Paula Walton, working from her circa 1790 home, re-creates items that embody women’s decorative arts of the 18th and 19th Centuries. Since learning to sew at the age of eleven, Walton has been immersed in many forms of textile arts. She has been drawn to the multimedia art of doll making as a way to meld some of the numerous skills she has mastered.
Walton is fascinated by the types of handwork that women traditionally did at home. However, her doll making also incorporates techniques used by professional doll makers in the late 18th and 19th Centuries. All of her designs are meticulously researched, whether they are reproductions or original works based on historical construction methods. Many of the pieces she reproduces are from her own collection of antiques.
In addition to doll making, Walton makes reproduction historical clothing and flags, quilts, penny rugs, embroidered samplers, teddy bears, fabric and fur animals, Father Christmas figures, and candy containers. She paints murals, floorcloths, theorems, window shades, and does decorative and grain painting on furniture. Some of her dolls, candy containers, and other items are accented with scherenschnitte that she hand-cuts. When time permits, she restores antique carousel horses.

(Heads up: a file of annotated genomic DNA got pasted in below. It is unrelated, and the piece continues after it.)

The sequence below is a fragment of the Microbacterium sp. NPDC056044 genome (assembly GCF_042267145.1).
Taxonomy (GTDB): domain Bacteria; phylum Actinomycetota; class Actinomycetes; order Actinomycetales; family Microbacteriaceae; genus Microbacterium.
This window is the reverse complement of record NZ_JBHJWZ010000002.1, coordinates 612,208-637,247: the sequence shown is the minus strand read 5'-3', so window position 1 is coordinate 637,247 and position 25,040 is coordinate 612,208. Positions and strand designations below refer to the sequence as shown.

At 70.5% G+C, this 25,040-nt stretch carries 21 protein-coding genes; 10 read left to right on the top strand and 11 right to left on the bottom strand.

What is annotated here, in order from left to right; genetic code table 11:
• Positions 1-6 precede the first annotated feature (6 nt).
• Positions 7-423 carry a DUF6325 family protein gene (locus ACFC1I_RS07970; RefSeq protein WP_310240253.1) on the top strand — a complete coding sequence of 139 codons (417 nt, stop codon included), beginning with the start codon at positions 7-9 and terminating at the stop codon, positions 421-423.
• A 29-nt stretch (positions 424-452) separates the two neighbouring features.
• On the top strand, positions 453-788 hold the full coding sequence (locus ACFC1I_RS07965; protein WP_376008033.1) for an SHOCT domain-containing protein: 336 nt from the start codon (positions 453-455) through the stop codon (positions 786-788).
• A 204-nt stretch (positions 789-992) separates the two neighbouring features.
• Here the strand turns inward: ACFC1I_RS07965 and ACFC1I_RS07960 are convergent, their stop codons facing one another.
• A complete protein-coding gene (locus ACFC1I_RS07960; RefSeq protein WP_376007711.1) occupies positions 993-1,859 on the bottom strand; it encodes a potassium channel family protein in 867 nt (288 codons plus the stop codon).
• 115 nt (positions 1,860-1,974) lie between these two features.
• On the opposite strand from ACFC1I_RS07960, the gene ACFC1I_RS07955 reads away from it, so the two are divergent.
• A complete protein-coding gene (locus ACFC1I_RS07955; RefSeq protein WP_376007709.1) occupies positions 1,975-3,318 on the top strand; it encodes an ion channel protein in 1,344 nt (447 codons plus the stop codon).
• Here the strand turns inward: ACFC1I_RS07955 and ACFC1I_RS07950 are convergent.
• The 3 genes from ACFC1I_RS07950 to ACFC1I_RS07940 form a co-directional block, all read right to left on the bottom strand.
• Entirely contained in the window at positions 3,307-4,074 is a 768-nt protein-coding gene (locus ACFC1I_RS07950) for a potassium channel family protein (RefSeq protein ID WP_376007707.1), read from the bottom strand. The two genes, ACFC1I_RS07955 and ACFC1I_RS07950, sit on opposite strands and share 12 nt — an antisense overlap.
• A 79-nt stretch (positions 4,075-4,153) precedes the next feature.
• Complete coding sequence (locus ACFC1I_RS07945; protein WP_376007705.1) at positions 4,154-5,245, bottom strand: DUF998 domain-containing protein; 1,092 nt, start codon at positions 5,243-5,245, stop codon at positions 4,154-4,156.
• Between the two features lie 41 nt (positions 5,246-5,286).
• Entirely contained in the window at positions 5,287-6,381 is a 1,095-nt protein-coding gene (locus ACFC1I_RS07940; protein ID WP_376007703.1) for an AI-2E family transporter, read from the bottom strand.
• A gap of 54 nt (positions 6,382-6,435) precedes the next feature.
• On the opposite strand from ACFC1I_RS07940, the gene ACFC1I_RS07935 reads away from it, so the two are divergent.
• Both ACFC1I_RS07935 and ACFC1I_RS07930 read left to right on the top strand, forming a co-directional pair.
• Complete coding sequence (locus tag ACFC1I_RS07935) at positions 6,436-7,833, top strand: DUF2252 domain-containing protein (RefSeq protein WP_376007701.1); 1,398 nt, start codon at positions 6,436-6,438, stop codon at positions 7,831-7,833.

Walton regularly teaches and demonstrates various skills, including hearth cooking. She also does freelance design work. Her creations have been pictured in The New York Times, Teddy Bear Review, Teddy Bear Source Book, Cross Stitch and Country Crafts, Crafting Traditions, Christmas From the Heart, Christmas All Through The House, Scrap Crafts from A to Z, Holiday Cooking, and Early American Life. She has been listed in the Directory of Traditional American Crafts for several years, often in more than one category.